and i thought like you,
it will be dangerous for you as well as the patient. your english skills need to be equivalent to a college student, not a housewife who is trying to open a bank account or make a reserviation over the phone.
it's not just about korean students/nurses, it's applied to all nurses whose english is not their first language.
i don't know what's this school program for korean nursing students, but it seems to me...farfetched.
i was furious when i read,
"the annual base pay for the opt will be $35,000, with opportunities for higher paying shifts and assignments."
are they kidding?
one thing i'm worried about is that.
i haven't had any interview so far, but i'm worried what if any hospital takes advantage of me because of that.
they've heard of this, they've seen this, and i'm korean who needs to get a working visa. well, i probably overreact to it, but it got me think so many things as a 'almost-grad-nurse.'
0There are no working visas for nurses in the US. There are green cards if you have completed the requirements. If a student, then you can work under the CPT, or the OPT only for a limited time and under certain requirements.
The CPT and the OPT provide an EAD, which is an Employment Authorization Document, but it is not a visa. They are still under the F-1 visa until they go for the green card, or the OPT is complete.
Not a working visa, no such thing.
Real programs that are not trying to circumvent things and go against a nursing union for one, will not take advantage of you. Are you still a nursing student here?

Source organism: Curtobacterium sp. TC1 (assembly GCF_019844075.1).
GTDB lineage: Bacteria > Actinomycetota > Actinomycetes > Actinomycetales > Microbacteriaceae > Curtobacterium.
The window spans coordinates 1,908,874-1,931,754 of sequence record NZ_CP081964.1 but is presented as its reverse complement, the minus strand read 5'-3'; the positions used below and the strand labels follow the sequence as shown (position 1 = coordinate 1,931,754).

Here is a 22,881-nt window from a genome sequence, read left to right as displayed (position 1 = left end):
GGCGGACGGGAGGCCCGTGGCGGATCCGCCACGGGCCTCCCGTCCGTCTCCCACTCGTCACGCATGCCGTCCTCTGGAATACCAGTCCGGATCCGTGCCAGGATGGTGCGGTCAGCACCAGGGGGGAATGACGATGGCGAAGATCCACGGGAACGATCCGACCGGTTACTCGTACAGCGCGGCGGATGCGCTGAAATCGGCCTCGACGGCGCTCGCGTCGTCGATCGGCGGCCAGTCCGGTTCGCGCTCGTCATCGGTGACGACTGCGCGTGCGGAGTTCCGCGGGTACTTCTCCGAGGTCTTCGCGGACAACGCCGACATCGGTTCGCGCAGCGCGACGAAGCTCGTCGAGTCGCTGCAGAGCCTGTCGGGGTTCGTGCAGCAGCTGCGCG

0Feb 25, '07 by rinachoiRight, not working visa, what I was saying was sponsorship.(greencard)
Yes, I'm still nursing student, and I applied OPT last month.
Is it possible hospitals offer low saraly because they sponsor me?
if they do, should I have to just take it when they offer me a job with this condition? Since I have no experience, I have no idea what my rights are.
It might be off the topic,but what's the difference between non/union hopital in terms of nurses benefits?Thanks in advance.
0Your salary should be the same as the other nurses at the same facility, with the same benefits that they get.
It is illegal for the nurse to be treated differently. You will be applying for the green card when you are able to, and the law requires that you get paid the same. With the OPT, you will be an RN and working in that capacity.